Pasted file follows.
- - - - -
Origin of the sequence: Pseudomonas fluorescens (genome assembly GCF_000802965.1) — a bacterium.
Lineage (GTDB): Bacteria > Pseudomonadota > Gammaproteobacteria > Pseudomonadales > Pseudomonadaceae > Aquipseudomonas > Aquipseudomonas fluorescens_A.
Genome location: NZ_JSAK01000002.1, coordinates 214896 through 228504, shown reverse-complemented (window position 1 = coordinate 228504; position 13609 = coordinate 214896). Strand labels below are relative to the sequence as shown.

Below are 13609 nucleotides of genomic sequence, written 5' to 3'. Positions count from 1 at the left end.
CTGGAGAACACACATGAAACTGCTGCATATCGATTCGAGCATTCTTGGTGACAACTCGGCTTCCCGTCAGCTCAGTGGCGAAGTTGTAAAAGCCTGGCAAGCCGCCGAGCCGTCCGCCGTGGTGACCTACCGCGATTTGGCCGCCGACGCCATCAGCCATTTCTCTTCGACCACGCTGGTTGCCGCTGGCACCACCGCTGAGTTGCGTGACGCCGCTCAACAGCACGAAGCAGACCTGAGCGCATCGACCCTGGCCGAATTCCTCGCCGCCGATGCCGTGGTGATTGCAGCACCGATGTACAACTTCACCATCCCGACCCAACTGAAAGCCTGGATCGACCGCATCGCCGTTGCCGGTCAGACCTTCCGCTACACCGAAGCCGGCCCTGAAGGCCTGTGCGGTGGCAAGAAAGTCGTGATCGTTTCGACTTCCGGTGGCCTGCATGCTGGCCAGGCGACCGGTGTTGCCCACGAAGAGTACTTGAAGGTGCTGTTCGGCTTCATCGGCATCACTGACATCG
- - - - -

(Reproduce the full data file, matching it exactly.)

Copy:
Origin of the sequence: Pseudomonas fluorescens (genome assembly GCF_000802965.1) — a bacterium.
Lineage (GTDB): Bacteria > Pseudomonadota > Gammaproteobacteria > Pseudomonadales > Pseudomonadaceae > Aquipseudomonas > Aquipseudomonas fluorescens_A.
Genome location: NZ_JSAK01000002.1, coordinates 214896 through 228504, shown reverse-complemented (window position 1 = coordinate 228504; position 13609 = coordinate 214896). Strand labels below are relative to the sequence as shown.

Below are 13609 nucleotides of genomic sequence, written 5' to 3'. Positions count from 1 at the left end.
CTGGAGAACACACATGAAACTGCTGCATATCGATTCGAGCATTCTTGGTGACAACTCGGCTTCCCGTCAGCTCAGTGGCGAAGTTGTAAAAGCCTGGCAAGCCGCCGAGCCGTCCGCCGTGGTGACCTACCGCGATTTGGCCGCCGACGCCATCAGCCATTTCTCTTCGACCACGCTGGTTGCCGCTGGCACCACCGCTGAGTTGCGTGACGCCGCTCAACAGCACGAAGCAGACCTGAGCGCATCGACCCTGGCCGAATTCCTCGCCGCCGATGCCGTGGTGATTGCAGCACCGATGTACAACTTCACCATCCCGACCCAACTGAAAGCCTGGATCGACCGCATCGCCGTTGCCGGTCAGACCTTCCGCTACACCGAAGCCGGCCCTGAAGGCCTGTGCGGTGGCAAGAAAGTCGTGATCGTTTCGACTTCCGGTGGCCTGCATGCTGGCCAGGCGACCGGTGTTGCCCACGAAGAGTACTTGAAGGTGCTGTTCGGCTTCATCGGCATCACTGACATCG